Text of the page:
Overview of the State of the U.S. S&E Enterprise in a Global Context
Commercial knowledge-intensive (KI) services: Knowledge-intensive services that are generally privately owned and compete in the marketplace without public support. These services are business, information, and financial services.
European Union (EU): The EU comprises 28 member nations: Austria, Belgium, Bulgaria, Croatia, Cyprus, Czech Republic, Denmark, Estonia, Finland, France, Germany, Greece, Hungary, Ireland, Italy, Latvia, Lithuania, Luxembourg, Malta, the Netherlands, Poland, Portugal, Romania, Slovakia, Slovenia, Spain, Sweden, and the United Kingdom. Unless otherwise noted, data on the EU include all 28 nations.
High-technology manufacturing industries: Industries formerly classified by the Organisation for Economic Co-operation and Development that spend a high proportion of their revenue on R&D. These industries consist of aerospace; pharmaceuticals; computers and office machinery; semiconductors and communications equipment; and measuring, medical, navigation, optical, and testing instruments.
Information and communications technologies (ICT) industries: A subset of knowledge- and technology-intensive industries, consisting of two high-technology manufacturing industries, computers and office machinery and communications equipment and semiconductors, and two knowledge-intensive services industries, information services and computer services, which is a subset of business services.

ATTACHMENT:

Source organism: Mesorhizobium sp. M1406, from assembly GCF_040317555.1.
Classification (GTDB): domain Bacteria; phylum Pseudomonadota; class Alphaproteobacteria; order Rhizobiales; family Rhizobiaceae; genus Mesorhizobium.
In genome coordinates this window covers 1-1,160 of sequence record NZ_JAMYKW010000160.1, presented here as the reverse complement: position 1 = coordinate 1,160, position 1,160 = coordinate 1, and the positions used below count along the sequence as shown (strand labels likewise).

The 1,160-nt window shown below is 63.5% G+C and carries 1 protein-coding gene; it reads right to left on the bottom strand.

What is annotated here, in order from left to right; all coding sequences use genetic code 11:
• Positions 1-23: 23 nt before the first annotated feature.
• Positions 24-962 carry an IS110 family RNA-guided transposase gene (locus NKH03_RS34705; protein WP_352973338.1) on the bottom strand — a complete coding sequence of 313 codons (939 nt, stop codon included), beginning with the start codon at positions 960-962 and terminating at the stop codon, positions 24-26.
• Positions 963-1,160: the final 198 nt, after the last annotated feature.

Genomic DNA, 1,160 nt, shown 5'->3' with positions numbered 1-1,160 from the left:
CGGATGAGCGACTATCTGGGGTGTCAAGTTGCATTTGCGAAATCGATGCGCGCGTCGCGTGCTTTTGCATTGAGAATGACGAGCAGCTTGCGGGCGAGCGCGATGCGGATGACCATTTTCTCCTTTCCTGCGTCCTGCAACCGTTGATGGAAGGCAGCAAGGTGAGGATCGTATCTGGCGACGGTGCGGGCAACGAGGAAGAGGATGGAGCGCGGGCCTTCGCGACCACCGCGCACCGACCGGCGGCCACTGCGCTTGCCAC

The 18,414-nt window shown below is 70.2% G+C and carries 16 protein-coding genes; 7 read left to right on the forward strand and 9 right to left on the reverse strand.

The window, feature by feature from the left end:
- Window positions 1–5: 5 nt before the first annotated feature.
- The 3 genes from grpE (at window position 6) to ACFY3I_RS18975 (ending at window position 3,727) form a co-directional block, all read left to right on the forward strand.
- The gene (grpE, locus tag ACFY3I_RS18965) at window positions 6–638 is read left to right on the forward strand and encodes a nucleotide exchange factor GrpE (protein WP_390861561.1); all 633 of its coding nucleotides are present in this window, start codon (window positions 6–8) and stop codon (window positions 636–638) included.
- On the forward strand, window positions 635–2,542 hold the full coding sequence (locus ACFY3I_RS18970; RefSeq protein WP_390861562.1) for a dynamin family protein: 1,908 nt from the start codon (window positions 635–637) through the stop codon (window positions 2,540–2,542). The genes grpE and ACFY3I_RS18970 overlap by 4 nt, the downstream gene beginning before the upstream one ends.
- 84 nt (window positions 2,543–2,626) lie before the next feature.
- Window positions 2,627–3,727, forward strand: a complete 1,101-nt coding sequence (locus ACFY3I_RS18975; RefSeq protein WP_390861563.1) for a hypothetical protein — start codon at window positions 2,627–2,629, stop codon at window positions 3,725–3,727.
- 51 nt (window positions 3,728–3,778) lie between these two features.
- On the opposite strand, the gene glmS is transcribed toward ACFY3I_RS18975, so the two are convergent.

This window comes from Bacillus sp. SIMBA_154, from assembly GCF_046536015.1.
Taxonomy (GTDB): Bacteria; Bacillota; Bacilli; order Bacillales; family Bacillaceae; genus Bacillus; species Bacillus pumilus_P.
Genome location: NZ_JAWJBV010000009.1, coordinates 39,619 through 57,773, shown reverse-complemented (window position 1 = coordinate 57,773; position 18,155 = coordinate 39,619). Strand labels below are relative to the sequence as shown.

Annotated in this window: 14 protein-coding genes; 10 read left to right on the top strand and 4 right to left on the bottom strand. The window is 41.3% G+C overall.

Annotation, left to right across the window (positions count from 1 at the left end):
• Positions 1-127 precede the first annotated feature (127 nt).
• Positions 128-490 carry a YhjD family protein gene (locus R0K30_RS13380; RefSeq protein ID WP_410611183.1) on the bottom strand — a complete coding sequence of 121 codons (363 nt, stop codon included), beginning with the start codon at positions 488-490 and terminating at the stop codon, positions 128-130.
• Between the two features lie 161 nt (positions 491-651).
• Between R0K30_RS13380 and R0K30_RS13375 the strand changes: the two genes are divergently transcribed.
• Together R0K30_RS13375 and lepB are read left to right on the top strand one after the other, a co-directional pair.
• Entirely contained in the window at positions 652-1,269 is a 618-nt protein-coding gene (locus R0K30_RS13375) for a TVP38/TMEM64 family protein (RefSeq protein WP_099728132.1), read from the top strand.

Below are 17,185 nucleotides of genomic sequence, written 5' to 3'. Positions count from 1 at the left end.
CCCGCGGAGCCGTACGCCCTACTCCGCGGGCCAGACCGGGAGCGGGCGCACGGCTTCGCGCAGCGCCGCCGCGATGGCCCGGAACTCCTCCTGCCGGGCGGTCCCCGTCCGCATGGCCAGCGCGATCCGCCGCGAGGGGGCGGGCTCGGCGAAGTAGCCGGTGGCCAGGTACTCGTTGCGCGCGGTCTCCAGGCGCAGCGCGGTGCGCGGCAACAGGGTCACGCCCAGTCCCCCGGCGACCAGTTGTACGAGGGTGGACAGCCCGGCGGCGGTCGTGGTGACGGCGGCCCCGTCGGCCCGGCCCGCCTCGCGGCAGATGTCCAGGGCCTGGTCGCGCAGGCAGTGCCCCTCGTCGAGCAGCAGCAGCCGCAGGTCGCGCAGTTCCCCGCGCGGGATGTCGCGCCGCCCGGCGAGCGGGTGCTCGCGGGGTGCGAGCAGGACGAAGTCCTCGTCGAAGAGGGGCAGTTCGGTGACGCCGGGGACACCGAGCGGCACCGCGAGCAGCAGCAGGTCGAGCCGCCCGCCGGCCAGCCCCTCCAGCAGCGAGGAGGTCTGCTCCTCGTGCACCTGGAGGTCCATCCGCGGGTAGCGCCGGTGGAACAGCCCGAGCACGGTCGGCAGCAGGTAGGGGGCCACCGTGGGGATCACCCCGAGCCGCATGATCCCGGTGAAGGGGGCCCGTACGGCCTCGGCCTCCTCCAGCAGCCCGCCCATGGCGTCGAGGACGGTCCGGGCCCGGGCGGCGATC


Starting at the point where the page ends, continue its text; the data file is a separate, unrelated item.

Invention: The development of something new that has a practical bent—potentially useful, previously unknown, and nonobvious.
Innovation: The implementation of a new or significantly improved product (good or service), or process, a new marketing method, or a new organization method in business practices, workplace organization, or external relations (OECD/Eurostat 2005).
Knowledge transfer: The process by which technology or knowledge developed in one place or for one purpose is applied in another place for the same or a different purpose. This transfer can take place freely or through exchange and either deliberately or unintentionally. In the federal setting, technology transfer is the process by which existing knowledge, facilities, or capabilities developed under federal R&D funding are used to fulfill public and private needs.
Knowledge- and technology-intensive (KTI) industries: Those industries that have a particularly strong link to science and technology. These industries are five service industries (financial, business, communications, education, and health care); five high-technology manufacturing industries (aerospace, pharmaceuticals, computers and office machinery, semiconductors and communications equipment, and measuring, medical, navigation, optical, and testing instruments); and five medium-high-technology industries (motor vehicles and parts, chemicals excluding pharmaceuticals, electrical machinery and appliances, machinery and equipment, and railroad and other transportation equipment).